Running after the thief who’d stolen her day’s earnings, some advice she’d been given flashed through Meghan’s mind. Her grandmother had told her, “Hard work always pays off.”
Grandma clearly hadn’t known what the hell she was talking about.
The proceeds from Meghan’s hard work were currently in the hands of a teenaged boy who was racing too far ahead to catch, and about to disappear for good.
Meghan had been mid song when the boy had snatched her upturned cap from the ground in front of her and taken off like an Olympic-grade sprinter. She’d bolted after him, but it was hard to run while she was clutching her guitar. The sole of one of her boots was loose and flapping with every step, and her long dreadlocks kept falling in her eyes. Dammit, she’d been fit once. She used to run like this for fun.
With one last, breathless curse, she gave up the chase. The thief turned the corner, gave a final glance over his shoulder, and was gone.
Five hours of performing on the sidewalk, singing her heart out to indifferent passers-by, had been wasted. Tonight Meghan would have to sleep in her car. Again.
“Thanks a lot, slimeball,” she shouted after him.
A woman who was walking past gave Meghan a sideways look, probably wondering if she was crazy. Meghan had been wondering the same thing. At twenty-nine years old, she’d been working her ass off for years. Shouldn’t she be a teensy bit closer to achieving her dreams by now?
Fame and fortune would have been nice, but okay, she could settle for less. How about a place to sleep that didn’t have seatbelts?
With a breathless sigh – perhaps more of a wheeze – she turned and trudged back to where she’d left her rusty old Toyota. Her guitar case was in the back seat, on top of a pile of blankets and dirty clothes. Everything Meghan owned was in the car, because five days ago she’d finally peeled rubber out of Melbourne. Sydney was as good a place as any to start over, she’d figured. But that was before she’d realized that thieving sprinters were roaming the streets.
Meghan was hungry, her throat was dry, and she’d give a lot for a beer. A toenail, perhaps. Or even an entire toe, if the beer was ice cold, with condensation dripping down the sides of the bottle. Imagining that first, refreshing sip made her throat ache.
Enough people had dropped money into her cap while she was singing that she could have bought a bottle of Bud and a cheap room for the night. But thanks to light-fingered Usain Bolt, she had barely enough change left to order a Happy Meal.
What now? Was it time to swallow her pride?
Meghan put her guitar into its case and made sure it was secure on the back seat before getting in the car. Then she pulled out her phone and looked up Geena’s number. Geena was an old school friend, and the one person in Sydney Meghan had kept in touch with. But instead of hitting the button to dial, she stared at her phone, arguing with herself.
Which was worse, asking for help, or spending another uncomfortable night with the passenger seat wound back as far as it would go? If the last few years had taught her anything, it was that she couldn’t count on anyone but herself. Not that she thought Geena was anything like her ex-boyfriend or either of her ex-agents. She could trust Geena. But the thought of telling her friend she was homeless and needed a place to sleep still made her feel sick.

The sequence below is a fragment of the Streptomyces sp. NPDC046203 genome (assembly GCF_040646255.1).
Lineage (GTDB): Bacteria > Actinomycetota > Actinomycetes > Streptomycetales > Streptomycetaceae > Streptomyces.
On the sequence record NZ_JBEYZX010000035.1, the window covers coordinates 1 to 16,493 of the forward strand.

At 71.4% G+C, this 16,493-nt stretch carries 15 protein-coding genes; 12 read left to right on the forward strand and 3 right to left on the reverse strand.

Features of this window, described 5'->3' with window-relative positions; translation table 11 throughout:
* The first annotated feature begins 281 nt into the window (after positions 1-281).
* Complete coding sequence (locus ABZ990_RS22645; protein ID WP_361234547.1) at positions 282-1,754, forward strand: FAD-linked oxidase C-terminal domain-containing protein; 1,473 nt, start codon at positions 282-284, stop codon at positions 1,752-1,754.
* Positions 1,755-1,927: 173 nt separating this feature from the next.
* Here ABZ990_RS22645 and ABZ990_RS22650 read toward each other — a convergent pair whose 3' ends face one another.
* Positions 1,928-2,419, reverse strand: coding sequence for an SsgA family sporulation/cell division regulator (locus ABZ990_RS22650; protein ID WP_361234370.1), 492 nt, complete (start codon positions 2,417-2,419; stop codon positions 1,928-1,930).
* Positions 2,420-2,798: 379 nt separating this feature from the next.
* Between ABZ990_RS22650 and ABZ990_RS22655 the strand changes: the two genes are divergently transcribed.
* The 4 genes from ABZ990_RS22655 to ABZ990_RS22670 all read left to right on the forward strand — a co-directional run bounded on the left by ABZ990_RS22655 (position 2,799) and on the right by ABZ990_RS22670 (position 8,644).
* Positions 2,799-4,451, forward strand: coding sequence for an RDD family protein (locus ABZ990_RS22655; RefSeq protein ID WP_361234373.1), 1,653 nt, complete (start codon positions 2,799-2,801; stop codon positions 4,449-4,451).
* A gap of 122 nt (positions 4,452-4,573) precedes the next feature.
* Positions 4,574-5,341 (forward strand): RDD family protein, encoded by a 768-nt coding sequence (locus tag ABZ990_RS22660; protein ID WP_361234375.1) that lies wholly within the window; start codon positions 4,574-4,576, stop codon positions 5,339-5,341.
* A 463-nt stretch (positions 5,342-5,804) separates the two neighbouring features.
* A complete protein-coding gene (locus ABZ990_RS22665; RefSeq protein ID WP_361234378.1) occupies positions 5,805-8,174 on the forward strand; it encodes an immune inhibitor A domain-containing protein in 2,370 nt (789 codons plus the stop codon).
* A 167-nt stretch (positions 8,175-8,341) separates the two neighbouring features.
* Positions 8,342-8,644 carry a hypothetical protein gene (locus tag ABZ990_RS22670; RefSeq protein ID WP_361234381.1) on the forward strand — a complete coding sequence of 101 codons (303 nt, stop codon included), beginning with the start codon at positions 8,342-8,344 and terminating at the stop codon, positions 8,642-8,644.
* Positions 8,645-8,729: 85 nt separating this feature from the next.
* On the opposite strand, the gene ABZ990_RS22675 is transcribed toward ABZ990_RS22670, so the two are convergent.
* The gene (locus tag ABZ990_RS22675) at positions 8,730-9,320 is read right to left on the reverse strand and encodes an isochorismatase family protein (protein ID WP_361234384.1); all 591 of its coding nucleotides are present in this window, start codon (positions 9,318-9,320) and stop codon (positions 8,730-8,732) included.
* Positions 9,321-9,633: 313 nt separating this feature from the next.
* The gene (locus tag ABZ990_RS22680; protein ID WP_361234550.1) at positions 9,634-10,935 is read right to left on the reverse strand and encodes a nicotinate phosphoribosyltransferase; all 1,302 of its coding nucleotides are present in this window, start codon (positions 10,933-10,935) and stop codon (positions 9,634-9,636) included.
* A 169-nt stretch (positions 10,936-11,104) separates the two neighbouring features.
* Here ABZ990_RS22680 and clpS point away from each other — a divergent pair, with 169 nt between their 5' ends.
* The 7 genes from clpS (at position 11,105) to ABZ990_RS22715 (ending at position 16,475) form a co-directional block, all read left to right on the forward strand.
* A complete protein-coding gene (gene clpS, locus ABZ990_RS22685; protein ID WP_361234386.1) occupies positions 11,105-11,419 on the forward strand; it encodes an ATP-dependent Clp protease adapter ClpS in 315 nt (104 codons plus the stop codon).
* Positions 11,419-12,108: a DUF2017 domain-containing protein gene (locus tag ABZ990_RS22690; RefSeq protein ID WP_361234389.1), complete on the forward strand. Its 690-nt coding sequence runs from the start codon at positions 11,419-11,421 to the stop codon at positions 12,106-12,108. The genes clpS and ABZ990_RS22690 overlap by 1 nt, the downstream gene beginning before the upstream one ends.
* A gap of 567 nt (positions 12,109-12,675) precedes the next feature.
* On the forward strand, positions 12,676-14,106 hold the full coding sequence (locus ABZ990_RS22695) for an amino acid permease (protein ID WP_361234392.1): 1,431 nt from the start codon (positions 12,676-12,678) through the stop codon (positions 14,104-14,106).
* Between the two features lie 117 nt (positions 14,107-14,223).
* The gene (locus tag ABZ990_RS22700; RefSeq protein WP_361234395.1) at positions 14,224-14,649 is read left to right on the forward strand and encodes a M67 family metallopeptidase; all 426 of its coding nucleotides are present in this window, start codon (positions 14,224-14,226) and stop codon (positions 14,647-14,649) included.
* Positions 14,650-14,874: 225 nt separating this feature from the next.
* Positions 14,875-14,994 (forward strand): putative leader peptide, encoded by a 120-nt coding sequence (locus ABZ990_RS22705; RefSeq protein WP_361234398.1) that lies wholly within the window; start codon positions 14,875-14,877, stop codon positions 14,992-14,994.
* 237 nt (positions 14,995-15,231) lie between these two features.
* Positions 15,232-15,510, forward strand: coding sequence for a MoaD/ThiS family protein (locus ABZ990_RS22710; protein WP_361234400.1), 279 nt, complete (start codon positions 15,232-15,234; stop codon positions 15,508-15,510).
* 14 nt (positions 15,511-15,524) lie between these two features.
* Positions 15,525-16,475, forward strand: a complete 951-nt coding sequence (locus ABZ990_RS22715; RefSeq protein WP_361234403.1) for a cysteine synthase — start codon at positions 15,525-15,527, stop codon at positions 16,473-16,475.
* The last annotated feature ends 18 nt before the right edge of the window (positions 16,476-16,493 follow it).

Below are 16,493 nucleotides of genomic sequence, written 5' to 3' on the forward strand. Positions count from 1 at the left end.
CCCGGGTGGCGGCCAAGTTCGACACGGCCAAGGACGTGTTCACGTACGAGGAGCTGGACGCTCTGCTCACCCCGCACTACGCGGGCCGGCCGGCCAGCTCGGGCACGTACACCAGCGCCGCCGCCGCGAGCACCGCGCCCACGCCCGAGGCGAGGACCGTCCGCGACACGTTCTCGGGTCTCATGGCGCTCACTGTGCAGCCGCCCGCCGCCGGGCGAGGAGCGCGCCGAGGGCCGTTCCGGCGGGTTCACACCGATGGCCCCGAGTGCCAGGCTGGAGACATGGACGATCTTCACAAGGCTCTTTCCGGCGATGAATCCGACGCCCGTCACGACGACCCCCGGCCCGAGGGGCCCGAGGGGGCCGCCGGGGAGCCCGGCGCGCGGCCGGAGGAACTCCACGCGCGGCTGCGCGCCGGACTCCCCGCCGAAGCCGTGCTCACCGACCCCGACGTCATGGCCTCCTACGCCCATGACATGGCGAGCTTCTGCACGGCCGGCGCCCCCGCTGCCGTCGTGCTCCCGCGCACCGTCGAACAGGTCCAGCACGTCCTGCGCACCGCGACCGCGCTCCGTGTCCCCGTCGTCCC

Meghan’s life shouldn’t be such a mess. How hard was it to have a roof over your head and a steady income? Everybody else seemed to manage it just fine.
Geena even had her own business, for heaven’s sake. Her friend owned an adult toy store, which practically made her a business tycoon, at least compared to Meghan. If Meghan called, she’d probably interrupt Geena while she was piling more money into her cash register, or telling lines of eager customers to wait their turn.
Meghan blew out a long, frustrated breath, then dropped her phone onto the passenger seat. When she was back on her feet with somewhere to stay, that’s when she’d call Geena. Then Meghan would be able to meet her friend for a drink instead of having to ask for favors. And without feeling like a failure.
What she needed right now was to follow her plan.
She tapped the steering wheel, counting off the steps she’d take. First, she’d go around all the bars and clubs that hosted live bands, and convince one of them to take a chance on a singer they didn’t know. Even if she had to knock on a thousand doors, she’d get a job somewhere. A regular gig would be a million times better than playing her guitar on the street, begging coins from passing strangers.
Step two would be to get her own place. Just hers this time. No more lying, deceitful, destructive men would be allowed in the door.
Step three, she’d get a real record deal from a real record label. Either under her own steam, or by partnering with an agent she could trust.
As bad as the last few years had been, they’d be a lot worse if Meghan didn’t learn from them. From now on, she was taking control of her life. She couldn’t wait for her good-luck fairy to wake up from the medically-induced coma she’d obviously been in for the last few years. Meghan was damn well going to turn things around for herself.
Yup, from now on everything would be different. Better. That was a promise.
She picked up her phone again, but only to search for Stronger by Kelly Clarkson. She sang along to it, belting out the chorus, and as the song reached maximum volume, she turned her car key in the ignition, pumping the accelerator and praying for the unreliable engine to turn over. Two false starts, then the engine caught and her car lurched forward into the busy Sydney traffic.
Into the path of an expensive-looking Aston Martin that was going too fast to stop.